|This manuscript presents a description of the superconducting gravimeter installation at Zugspitze and some preliminary data. The authors have responded thoroughly and adequately to the many review comments. I agree with the decision to publish as a Technical Note. The major shortcoming of the paper is the lack of overlapping spring discharge and gravity signal, but I don’t think that should prevent publication at the present time. |
I find the discussion of instrumental problems to be useful, as we all know these installations each have unique problems, but it also has the effect of scaring away those not already familiar with superconducting gravimeters. I might caution that many of the issues present with older OSGs may not be present in the newer iGravs.
Minor comments follow.
It may be worth mentioning the significant primary limitation of superconducting gravimeters, the requirement for AC (mains) power.
L27: Should “gravimetric methods” be “gravity residuals”? I think you can delete this sentence altogether.
L33: What are “integral insights”?
L52: change “regarding” to “during”
L54: Does “special geological karst situation” mean that there is an impermeable layer below the karst that forces groundwater discharge at the spring? That would be worth mentioning. If there is significant subflow not discharging at the spring
Fig. 1 caption: It looks like the alpine catchments are delineated by black lines, not white?
L150: delete “after abnormal drift was observed”
L154: What does “nominal” mean here?
L156: I see the absolute-gravity measurements are in the AGrav database, is that worth mentioning?
L188: Throughout the manuscript, “has been” can be replaced by “was”
L200: What does “on the full signal” mean? Can it be deleted?
L219: I don’t understand “50 % overlap”?
L230: should be “estimated to be”
L230: The very low drift is a nice result. At that level of drift probably uncertainty in the scale factor also limits the ability to estimate drift.
L240: Although I realize this section and Table 2 were added in response to reviewer comments, I find the tide analysis to be unimportant for a hydrologic audience.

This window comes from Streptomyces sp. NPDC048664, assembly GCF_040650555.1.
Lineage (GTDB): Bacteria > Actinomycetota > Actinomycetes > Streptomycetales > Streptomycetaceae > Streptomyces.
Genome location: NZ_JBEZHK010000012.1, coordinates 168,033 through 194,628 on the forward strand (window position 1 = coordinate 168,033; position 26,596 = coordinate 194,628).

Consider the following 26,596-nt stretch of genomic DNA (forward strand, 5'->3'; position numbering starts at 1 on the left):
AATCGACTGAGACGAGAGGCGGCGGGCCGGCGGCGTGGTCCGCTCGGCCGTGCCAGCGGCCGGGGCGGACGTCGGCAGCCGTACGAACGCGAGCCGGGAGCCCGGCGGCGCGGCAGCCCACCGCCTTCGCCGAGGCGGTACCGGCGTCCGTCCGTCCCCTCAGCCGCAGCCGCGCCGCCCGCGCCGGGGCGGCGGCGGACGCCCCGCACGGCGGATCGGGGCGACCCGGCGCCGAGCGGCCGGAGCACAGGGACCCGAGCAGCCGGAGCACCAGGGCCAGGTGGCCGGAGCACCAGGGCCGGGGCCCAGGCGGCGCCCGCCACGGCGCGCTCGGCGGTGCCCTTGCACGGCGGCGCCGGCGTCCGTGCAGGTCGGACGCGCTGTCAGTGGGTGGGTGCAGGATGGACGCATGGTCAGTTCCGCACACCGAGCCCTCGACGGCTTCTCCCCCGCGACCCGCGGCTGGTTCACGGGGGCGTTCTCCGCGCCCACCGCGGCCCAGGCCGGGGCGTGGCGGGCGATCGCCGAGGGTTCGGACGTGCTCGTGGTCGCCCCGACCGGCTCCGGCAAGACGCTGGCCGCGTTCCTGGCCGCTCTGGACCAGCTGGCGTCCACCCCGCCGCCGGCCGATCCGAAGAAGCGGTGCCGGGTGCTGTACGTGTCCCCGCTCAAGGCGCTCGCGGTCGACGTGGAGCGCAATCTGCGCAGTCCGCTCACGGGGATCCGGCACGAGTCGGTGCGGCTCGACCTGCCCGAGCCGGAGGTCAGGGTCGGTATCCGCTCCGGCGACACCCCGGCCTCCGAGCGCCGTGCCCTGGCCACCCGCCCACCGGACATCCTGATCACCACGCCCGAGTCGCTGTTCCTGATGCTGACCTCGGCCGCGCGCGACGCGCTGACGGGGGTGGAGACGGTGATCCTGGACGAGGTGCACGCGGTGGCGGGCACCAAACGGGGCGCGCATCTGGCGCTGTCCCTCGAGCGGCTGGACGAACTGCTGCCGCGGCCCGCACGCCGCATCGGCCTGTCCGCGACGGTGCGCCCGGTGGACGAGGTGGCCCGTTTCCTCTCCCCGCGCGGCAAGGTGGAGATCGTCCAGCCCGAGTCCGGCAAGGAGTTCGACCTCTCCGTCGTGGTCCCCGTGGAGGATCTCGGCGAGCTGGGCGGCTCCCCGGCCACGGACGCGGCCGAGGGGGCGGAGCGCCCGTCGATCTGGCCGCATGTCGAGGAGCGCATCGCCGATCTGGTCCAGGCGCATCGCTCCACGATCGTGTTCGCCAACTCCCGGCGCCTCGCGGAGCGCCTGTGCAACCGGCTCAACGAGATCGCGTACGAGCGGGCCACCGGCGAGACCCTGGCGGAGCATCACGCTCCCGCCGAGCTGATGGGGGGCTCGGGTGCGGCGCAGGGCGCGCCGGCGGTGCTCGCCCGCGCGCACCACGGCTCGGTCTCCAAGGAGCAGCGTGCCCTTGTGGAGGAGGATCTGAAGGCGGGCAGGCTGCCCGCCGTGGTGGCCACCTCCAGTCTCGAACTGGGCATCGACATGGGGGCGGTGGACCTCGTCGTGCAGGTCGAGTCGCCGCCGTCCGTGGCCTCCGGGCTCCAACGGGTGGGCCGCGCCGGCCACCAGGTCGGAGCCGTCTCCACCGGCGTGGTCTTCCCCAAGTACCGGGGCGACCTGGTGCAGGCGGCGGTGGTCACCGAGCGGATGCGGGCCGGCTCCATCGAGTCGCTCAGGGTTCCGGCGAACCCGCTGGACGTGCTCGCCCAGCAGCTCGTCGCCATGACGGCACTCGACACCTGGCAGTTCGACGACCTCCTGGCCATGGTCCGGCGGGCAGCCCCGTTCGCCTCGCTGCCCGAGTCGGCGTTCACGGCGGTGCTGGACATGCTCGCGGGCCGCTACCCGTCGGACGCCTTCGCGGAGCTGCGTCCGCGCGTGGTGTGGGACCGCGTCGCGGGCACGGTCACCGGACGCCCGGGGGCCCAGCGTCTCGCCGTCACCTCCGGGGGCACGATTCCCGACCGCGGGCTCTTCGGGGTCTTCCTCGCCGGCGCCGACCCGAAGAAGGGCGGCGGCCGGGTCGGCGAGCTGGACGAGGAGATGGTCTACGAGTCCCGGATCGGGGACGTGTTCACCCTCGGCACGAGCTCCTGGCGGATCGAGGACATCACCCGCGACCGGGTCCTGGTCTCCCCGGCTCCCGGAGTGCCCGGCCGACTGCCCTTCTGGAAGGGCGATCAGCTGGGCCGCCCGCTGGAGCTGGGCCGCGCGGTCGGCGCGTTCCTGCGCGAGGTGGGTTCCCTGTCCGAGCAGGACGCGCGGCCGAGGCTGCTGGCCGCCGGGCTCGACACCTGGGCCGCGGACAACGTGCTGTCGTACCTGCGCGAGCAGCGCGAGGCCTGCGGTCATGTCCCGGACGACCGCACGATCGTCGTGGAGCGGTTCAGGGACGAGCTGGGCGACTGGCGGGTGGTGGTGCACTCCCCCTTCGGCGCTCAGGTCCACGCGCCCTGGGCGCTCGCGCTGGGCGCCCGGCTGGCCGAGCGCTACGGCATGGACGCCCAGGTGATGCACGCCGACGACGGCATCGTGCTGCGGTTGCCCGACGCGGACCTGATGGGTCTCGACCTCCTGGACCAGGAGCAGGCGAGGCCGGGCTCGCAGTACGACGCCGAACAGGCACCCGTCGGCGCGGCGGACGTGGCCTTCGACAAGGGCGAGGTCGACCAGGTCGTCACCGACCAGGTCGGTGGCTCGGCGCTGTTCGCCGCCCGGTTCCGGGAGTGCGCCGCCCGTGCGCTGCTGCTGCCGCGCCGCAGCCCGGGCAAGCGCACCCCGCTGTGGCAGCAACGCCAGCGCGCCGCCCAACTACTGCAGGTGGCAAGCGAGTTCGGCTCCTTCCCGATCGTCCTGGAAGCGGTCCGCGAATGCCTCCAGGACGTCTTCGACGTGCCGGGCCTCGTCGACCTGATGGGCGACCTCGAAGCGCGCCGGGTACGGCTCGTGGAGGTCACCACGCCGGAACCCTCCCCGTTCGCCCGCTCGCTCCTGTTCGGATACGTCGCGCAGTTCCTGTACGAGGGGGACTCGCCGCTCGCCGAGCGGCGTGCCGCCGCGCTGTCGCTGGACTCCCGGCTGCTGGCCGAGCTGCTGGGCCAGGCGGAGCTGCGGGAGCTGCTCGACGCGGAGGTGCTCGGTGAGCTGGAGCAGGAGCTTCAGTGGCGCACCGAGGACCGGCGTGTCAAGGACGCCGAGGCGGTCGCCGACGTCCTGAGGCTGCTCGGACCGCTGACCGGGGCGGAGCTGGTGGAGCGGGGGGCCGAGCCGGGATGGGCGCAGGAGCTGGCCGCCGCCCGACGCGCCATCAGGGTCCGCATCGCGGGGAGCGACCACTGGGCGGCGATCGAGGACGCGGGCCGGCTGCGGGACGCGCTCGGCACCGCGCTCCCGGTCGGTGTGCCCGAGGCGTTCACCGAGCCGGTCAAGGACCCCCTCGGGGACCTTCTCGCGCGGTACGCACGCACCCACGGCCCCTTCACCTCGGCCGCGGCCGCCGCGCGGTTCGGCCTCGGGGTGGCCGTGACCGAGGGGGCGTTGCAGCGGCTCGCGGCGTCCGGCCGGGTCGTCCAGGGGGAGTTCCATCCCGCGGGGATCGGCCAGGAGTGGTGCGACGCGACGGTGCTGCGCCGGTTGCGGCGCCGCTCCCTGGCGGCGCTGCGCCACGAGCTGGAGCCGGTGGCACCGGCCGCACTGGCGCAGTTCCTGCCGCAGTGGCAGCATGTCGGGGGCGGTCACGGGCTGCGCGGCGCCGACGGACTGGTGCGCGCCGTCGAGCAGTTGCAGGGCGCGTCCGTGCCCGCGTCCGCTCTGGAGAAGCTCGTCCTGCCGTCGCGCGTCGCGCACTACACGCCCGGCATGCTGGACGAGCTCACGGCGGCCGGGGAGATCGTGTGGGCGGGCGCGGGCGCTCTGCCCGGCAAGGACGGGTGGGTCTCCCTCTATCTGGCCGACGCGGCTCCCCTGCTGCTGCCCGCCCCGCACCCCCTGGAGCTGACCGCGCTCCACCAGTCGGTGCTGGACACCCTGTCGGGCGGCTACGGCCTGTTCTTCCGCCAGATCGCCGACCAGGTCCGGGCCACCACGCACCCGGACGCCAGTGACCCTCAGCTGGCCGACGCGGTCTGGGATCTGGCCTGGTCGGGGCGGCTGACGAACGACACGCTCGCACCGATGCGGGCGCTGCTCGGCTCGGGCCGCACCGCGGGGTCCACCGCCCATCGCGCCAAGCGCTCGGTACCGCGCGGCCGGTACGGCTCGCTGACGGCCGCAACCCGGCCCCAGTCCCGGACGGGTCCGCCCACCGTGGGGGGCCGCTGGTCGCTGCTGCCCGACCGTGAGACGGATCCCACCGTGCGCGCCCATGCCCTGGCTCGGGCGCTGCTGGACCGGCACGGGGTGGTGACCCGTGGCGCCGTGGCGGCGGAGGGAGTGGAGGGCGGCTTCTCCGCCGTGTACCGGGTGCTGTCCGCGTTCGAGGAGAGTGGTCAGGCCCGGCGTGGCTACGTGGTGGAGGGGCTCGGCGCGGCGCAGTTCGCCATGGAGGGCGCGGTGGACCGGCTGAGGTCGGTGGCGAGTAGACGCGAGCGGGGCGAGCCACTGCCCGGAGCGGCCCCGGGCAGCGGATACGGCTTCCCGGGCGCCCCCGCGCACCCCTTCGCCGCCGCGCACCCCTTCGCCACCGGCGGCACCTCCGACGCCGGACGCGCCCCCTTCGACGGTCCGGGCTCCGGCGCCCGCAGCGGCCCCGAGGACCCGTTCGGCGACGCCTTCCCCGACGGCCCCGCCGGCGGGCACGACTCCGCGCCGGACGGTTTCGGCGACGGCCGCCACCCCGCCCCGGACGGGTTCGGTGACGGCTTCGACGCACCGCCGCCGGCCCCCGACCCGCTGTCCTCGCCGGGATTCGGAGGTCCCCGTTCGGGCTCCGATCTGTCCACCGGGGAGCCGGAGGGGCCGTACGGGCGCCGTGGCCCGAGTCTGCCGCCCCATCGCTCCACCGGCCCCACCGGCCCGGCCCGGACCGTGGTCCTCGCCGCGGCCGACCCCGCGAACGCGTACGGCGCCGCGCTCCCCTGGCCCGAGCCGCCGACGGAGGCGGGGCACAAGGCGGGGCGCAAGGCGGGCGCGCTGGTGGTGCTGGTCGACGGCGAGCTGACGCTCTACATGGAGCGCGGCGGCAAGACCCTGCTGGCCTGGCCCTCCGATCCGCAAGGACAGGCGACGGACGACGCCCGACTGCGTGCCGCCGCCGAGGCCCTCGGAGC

L256: The barometric admittance factor doesn’t come from tidal analysis, does it?
L320: “significant” and “only a fraction” contradict each other. Seems like a fairly small effect given the amount of snow.
Fig. 3: Panels a and b could be deleted to save space if needed.
L376: On line 357 you state the SWE measurements are representative.
Fig. 5: This figure is much improved and responds to my comments in the original manuscript.
L399: SWE, not snowpack
L402: Regarding the 393 nm/s2 observed gravity signal, because the gravity residual doesn’t go to zero in fall 2019 (presumably because of groundwater/soil water storage), the observed SWE gravity change would be about 30 nm/s2 less (i.e., the wintertime maximum minus the fall (snow-free) minimum)
L456: If the spring is at 1430 m, what is significant about the 1440 m elevation? Interesting to note during this early snowmelt period that most of the water isn’t leaving the catchment, but is leaving the gravimeter’s region of sensitivity.
L470: Suggest “water storage changes” instead of “water level changes”. If it is purely karstic and storage changes are happening in large voids, it may not make sense to discuss groundwater-level changes and aquifer porosity (i.e., it’s not the matrix porosity that’s significant but rather the secondary karst porosity)
L474: suggest groundwater storage, not groundwater height.
L519: In addition to more sophisticate modeling, which is useful, I think it would also be useful to look at the nonlinear nature of the SWE admittance factor – does it change with depth of snowpack? Presumable as SWE increases, the gravitational effect of additional snow likely increases as there is less runoff/ET.